American Jewish girls and the politics of identity, 1860-1920

Research output: Chapter in Book/Report/Conference proceedingChapter

Abstract

On a typical day in New Orleans during the Civil War, sixteen-year-old Clara Solomon rose early to go to the Louisiana Normal School. She dawdled over breakfast and left the house reluctantly, complaining of poor health. She would have much preferred to stay home with her mother. After a school day spent learning lessons in deportment as well as geography, arithmetic, elocution, and literature, Clara walked slowly home with friends, their usual after-school gatherings curtailed by the exigencies of war. When she got home, she discussed her day with her mother, sewed, played the piano, and waited to see if her father would be able to return from his business travels that evening. She accompanied her mother to pay a call on their Jewish neighbors and went home in time for a meal meager by prewar standards. After supper she settled down to read and do some schoolwork, all the while waiting impatiently for her sister to come upstairs to their room and companionably "book it" with her in their diaries. As she wrote her diary entry for the day, she privately cursed the war and all despicable Yankees. She and her sister washed up, returned to their diaries for a few more lines scribbled before bed, blew out the candles, and went to sleep.1.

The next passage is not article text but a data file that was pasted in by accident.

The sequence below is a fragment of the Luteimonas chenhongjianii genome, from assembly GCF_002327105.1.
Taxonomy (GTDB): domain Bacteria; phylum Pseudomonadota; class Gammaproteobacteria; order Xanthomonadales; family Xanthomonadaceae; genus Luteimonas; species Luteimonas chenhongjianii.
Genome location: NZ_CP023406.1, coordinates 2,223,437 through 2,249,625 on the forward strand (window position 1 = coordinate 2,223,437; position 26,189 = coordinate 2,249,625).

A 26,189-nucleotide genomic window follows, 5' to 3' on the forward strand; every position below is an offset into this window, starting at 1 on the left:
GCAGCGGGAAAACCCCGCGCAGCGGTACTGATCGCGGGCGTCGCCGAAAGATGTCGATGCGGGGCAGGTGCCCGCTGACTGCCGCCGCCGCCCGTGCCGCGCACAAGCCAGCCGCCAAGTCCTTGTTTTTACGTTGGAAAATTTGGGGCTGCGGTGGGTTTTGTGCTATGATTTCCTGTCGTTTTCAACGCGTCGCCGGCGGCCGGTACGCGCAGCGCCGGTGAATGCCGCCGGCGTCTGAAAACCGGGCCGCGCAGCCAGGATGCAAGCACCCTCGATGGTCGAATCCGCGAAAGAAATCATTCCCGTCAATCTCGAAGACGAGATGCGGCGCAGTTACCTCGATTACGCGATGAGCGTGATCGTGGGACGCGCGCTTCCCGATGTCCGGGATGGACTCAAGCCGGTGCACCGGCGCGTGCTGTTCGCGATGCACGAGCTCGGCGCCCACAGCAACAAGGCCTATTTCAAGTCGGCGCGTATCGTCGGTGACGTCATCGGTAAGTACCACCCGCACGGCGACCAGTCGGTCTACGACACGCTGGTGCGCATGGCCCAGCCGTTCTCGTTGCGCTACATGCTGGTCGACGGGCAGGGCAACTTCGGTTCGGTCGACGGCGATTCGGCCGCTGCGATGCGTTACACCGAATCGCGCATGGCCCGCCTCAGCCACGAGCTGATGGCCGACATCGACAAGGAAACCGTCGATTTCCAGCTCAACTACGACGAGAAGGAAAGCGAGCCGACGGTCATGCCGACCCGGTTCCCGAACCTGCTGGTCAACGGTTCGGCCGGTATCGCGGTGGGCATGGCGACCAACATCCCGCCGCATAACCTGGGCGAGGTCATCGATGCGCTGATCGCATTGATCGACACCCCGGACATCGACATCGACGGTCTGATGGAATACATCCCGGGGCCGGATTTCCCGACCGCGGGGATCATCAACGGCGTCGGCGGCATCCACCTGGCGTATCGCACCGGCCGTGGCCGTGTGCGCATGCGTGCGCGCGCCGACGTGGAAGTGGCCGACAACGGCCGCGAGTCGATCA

Original languageEnglish (US)
Title of host publicationGirlhood
Subtitle of host publicationA Global History
PublisherRutgers University Press
Pages33-48
Number of pages16
ISBN (Print)9780813547046
StatePublished - Dec 1 2010

All Science Journal Classification (ASJC) codes

  • Arts and Humanities(all)

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